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My Main Telescope - C14 and Paramount ME

My new Paramount MyT and 8-inch Ritchey-Chretien Telescope

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My Meade 12 inch SCT on a CGEM (Classic) Mount

My 4 inch Meade Refractor with Sky Watcher Guidescope and ZWO camera on a CGEM (Classic) Mount

Skywatcher Star Adventurer Mount with Canon 40D

 

My Solar setup using a DSLR and Mylar Filter on my ETX90

DSLR attached to ETX90. LiveView image of 2015 partial eclipse on Canon 40D

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 I try to log my observing and related activities in a regular blog - sometimes there will be a delay but I usually catch up. An index of all my blogs is on the main menu at the top of the page with daily, weekly or monthly views. My Twitter feed is below. I am also interested in photograping wildlife when I can and there is a menu option above to look at some of my images. I try to keep the news feeds from relevant astronomical sources up to date and you will need to scroll down to find these.

The Celestron 14 is mounted on a Paramount ME that I have been using for about 10 years now - you can see that it is mounted on a tripod so is a portable set up. I still manage to transport it on my own and set it all up even though I have just turned 70! It will run for hours centering galaxies in the 12 minute field even when tripod mounted.

 

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Monday
Sep262016

Messier 29 from Spain - 25th September 2016

I took this image of M29 remotely from Spain last night

T07-lenadam-M29-20160925-223826-Luminance-BIN1-W-300-001.fit (300 seconds)

This is the low res preview image.

 

From Wikipedia about M29:

"Messier 29 (also known as M 29 or NGC 6913) is an open cluster in the Cygnus constellation. It was discovered by Charles Messier in 1764, and can be seen from Earth by using binoculars.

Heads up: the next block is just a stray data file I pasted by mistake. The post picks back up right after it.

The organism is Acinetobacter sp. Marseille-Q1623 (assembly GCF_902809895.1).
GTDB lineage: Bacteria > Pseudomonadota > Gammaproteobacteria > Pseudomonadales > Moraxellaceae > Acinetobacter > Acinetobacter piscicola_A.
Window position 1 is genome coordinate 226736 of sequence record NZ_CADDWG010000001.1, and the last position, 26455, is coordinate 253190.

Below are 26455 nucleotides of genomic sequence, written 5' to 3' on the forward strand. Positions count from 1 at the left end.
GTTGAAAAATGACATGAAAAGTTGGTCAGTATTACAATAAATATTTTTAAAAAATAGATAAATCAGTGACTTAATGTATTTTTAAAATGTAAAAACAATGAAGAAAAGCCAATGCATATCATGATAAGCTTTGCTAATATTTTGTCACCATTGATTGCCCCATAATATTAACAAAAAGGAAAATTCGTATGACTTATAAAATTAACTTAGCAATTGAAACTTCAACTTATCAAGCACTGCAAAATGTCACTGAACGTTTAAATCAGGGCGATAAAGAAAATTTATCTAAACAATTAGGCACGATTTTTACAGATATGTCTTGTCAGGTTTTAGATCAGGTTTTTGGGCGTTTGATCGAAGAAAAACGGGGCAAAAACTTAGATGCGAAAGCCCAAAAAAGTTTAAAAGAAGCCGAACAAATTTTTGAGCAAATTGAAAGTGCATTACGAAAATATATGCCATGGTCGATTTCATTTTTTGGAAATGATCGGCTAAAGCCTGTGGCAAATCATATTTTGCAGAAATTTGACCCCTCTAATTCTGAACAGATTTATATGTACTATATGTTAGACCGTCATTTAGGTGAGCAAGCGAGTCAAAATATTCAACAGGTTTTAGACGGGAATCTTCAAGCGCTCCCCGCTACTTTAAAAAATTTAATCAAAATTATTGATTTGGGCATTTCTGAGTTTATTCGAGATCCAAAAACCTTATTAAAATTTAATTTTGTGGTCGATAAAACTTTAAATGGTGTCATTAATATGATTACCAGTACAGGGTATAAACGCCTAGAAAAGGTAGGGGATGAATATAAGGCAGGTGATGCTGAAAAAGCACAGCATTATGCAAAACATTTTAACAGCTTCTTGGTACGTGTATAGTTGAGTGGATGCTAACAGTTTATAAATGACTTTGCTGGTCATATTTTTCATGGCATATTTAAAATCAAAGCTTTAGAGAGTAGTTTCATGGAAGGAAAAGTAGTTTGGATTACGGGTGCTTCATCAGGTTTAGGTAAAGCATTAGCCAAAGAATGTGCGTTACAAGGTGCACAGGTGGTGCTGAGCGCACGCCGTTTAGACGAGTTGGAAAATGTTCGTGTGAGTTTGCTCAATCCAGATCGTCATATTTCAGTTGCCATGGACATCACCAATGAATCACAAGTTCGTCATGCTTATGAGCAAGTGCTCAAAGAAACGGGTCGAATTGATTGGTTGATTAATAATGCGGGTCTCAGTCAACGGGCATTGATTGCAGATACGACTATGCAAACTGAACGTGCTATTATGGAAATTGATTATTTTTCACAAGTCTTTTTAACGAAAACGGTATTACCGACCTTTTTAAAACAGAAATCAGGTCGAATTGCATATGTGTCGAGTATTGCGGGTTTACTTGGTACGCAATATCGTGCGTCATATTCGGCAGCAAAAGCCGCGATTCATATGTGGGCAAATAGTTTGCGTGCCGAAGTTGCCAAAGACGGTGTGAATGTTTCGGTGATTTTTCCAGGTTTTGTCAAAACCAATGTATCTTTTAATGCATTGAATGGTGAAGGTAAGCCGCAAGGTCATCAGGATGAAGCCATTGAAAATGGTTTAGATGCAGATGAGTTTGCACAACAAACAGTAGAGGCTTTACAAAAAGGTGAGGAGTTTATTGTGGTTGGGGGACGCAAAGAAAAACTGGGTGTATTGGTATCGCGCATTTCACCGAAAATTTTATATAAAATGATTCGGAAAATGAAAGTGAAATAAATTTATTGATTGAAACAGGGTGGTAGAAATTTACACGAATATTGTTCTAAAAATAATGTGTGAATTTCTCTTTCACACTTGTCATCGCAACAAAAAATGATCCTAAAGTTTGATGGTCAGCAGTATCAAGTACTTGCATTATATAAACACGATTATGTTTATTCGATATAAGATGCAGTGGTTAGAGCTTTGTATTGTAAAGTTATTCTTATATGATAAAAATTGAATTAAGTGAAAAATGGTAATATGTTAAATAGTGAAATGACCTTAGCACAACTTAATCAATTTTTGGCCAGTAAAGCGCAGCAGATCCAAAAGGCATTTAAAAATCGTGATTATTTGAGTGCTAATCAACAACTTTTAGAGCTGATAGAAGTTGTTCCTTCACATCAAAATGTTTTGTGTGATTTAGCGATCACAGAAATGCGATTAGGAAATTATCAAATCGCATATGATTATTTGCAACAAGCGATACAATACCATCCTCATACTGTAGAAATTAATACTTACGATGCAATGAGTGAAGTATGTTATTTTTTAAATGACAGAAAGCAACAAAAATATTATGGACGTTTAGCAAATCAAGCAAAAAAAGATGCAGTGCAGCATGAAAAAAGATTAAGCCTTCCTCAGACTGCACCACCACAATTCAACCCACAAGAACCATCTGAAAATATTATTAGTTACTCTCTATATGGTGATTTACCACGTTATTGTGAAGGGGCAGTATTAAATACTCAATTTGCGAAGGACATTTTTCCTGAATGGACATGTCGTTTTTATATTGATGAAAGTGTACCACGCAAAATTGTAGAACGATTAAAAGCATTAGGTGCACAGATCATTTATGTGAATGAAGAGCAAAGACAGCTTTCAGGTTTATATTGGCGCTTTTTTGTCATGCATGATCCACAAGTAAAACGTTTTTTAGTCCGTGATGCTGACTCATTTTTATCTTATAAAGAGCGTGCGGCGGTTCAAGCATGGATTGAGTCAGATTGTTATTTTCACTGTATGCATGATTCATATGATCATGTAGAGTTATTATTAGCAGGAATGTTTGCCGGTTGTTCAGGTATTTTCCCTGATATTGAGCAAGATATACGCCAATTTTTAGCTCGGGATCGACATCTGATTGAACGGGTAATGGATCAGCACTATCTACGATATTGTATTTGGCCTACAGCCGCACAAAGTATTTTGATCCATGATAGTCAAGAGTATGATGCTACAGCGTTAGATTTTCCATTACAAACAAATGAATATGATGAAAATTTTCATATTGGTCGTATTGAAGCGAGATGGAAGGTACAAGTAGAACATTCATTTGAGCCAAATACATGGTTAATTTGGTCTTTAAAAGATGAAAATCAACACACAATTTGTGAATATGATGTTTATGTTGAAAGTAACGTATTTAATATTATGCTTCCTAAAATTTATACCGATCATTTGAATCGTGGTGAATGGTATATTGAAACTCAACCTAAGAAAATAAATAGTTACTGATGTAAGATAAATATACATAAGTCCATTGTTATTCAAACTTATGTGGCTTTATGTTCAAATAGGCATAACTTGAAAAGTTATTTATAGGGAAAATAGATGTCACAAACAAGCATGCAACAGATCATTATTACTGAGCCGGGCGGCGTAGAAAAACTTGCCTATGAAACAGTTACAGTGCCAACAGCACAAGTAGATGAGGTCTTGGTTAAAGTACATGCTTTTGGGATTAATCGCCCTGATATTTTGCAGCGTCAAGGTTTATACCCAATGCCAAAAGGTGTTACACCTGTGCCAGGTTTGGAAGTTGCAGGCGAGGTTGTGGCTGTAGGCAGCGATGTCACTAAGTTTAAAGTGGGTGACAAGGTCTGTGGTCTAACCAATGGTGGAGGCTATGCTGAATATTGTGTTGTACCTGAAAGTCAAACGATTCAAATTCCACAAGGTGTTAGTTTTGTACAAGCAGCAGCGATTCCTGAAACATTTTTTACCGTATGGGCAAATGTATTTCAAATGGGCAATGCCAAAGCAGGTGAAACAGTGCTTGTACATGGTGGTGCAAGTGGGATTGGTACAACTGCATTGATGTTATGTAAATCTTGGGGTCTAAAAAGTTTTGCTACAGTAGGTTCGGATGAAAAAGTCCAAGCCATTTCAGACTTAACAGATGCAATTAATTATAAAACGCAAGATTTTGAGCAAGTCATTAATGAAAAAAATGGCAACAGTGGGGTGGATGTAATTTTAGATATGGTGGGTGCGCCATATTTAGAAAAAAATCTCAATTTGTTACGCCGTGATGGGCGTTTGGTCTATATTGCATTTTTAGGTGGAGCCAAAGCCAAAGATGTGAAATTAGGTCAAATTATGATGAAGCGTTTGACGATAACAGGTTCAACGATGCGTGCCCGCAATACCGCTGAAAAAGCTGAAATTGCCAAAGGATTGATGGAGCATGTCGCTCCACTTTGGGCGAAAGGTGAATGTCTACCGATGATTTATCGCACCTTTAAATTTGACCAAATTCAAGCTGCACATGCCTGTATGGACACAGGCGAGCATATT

The star cluster is situated in the highly crowded area of Milky Way near Gamma Cygni, at a distance of 7,200 (most sources including Mallas/Kreimer and Burnham, and agreeing with early estimates or R.J. Trumpler 1930) or 4,000 light years (the latter from Kenneth Glyn Jones and the Sky Catalogue 2000.0). The Night Sky Observer's Guide by Kepple and Sanner gives a deviating value of 6,000 light years – the uncertainty due to inaccurately known absorption of the cluster's light.

According to the Sky Catalog 2000, M29 is included in the Cygnus OB1 association, and approaching us at 28 km/s. Its age is estimated at 10 million years, as its five hottest stars are all giants of spectral class B0. The Night Sky Observer's Guide gives the apparent brightness of the brightest star as 8.59 visual magnitudes. The absolute magnitude may be an impressive -8.2 mag, or a luminosity of 160,000 Suns. The linear diameter was estimated at only 11 light years. Its Trumpler class is III,3,p,n (as it is associated with nebulosity), although Götz gives, differently, II,3,m, and Kepple/Sanner gives I,2,m,n. The Sky Catalogue 2000.0 lists it with 50 member stars; earlier Becvar gave only the number of 20 members.

This cluster can be seen in binoculars. In telescopes, lowest powers are best. The brightest stars of M29 form a "stubby dipper", as Mallas says it. The four brightest stars form a quadrilateral, and another three, a triangle north of them. It is often known as the "cooling tower" due to its resemblance to the hyperboloid-shaped structures. A few fainter stars are around them, but the cluster appears quite isolated, especially in smaller telescopes. In photographs, a large number of very faint Milky Way background stars shows up.

M29 can be found quite easily as it is about 1.7 degrees South and little East of Gamma or 37 Cygni (Sadr). In the vicinity of M29, there is some diffuse nebulosity which can be detected in photographs."